Item Code: IDD801
Size: 9.6" X 7.4"
Pages: 304 (B & W Illus: 13)
This volume containing twenty research papers embodies the results of deep and intensive research marked by great critical acumen in the fields of historical geography, history and ethnography of ancient India, based on a wide and penetrating study of ancient Indian literature - Vedic, Classical and Prakrit, as well as the most recent investigations in the field of epigraphy and archaeology.
The learned author has brought to light new facts and revolutionizing interpretations of existing source material giving the lie to the superficial derivations based on mere sound similarities as is convincingly exemplified by his epoch making identifications like that of Ludhiana with the Ailadhana of Valmiki's Ramayana; of the Shiwalik hill swith the Salvakagiri of Paninis Ganapatha, of Nahan with Naubandhana of the Great Epic and the Puranas, of the Bhadanakas with the Yaudheyas of Bahudhanyaka; and of the Mahavrisas with the people of the protohistoric Indus culture.
The author has remarkably succeeded in clearing the mist, which enveloped many a geographical name in the ancient land of Brahmavarta and the Brahmarshidesa. The study of this delightful volume will be at once rewarding, illuminating and enriching.
About the Author:
O. P BHARADWAJ, I.A.S., presently Director of Higher Education, Archaeology and Archives, Haryana Government and Veda Vyasa Professor of indology, Kurukshetra University has had a very brilliant academic career, having set a record in B.A. Sanskrit (Honors) examination and again having stood first with a first class in the M.A. (Sanskrit with Epigraphy) Examination. He again repeated the performance a third time by standing first in order of merit in the competitive examination for recruitment to the Punjab Civil Service (Executive).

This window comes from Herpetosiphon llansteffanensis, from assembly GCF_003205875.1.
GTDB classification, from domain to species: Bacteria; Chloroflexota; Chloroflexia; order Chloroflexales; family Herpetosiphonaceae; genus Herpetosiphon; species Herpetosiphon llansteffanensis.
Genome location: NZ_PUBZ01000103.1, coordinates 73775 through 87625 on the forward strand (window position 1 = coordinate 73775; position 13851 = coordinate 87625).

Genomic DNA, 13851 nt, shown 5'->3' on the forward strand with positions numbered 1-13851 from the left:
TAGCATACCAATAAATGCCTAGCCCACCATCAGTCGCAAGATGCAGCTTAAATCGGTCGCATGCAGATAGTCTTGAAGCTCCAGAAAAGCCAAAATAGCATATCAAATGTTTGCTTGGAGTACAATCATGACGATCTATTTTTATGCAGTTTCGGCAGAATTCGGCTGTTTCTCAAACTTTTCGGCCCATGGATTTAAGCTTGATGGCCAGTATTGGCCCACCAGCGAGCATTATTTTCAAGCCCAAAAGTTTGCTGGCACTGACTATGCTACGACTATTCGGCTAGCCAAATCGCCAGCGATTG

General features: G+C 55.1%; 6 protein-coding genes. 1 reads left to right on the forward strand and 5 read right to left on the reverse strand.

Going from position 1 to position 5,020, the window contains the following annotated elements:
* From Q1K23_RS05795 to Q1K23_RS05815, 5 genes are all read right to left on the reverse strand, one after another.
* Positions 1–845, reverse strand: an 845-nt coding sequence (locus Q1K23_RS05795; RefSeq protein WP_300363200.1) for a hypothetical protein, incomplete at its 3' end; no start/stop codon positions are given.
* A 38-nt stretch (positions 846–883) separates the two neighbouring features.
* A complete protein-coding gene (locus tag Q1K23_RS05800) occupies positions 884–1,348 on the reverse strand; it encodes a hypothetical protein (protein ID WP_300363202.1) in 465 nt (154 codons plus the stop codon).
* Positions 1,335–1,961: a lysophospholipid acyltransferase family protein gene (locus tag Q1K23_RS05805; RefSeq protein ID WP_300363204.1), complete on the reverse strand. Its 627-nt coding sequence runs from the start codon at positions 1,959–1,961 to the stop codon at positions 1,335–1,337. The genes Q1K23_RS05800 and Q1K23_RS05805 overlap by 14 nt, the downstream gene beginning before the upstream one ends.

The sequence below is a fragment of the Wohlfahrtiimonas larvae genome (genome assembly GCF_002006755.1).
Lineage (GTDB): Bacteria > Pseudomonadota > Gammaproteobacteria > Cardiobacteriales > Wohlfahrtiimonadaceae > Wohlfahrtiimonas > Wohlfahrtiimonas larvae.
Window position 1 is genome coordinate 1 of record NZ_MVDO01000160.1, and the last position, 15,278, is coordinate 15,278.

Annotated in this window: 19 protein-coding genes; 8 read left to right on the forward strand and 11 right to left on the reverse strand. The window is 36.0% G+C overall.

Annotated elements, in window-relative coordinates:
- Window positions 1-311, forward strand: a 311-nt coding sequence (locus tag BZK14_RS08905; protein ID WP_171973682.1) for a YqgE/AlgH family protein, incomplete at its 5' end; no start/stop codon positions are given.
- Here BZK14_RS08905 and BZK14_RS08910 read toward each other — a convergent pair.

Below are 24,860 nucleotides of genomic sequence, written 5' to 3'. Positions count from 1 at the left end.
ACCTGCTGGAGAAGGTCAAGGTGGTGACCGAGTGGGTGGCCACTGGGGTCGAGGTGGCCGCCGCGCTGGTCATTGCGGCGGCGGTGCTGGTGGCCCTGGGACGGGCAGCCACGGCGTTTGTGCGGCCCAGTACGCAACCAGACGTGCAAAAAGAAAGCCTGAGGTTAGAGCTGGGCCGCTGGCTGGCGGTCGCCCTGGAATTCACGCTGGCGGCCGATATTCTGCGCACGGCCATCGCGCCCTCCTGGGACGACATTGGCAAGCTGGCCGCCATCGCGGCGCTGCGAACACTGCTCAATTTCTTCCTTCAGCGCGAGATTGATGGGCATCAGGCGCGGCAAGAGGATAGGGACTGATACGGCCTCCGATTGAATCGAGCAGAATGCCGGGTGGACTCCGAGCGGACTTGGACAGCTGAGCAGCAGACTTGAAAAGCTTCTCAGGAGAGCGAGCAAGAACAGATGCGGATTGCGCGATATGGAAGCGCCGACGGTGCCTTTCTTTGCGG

Mr. Bharadwaj truly represents the tradition of stalwarts of the old I.C.S. who combined their administration talent with a deep interest in the literary and archaeological heritage of our ancient land. During a long career of 34 years - first four years as a college lecturer and thereafter in various judicial and administrative assignments - he kept up his abiding interest in Indological studies.
Not only has he been actively associated with the top-ranking academic bodies with the All India Oriental Conference, and the Indian History Congress, but also enriching our knowledge about ancient India by means of his brilliant research papers published in prestigious research journals.
Next to his official pre-occupations Indology remained his first love and his devotion to it is typified by his switching over from the high pedestal of administrative eminence to the relatively quiet atmosphere of a University Chair at Kurushetra.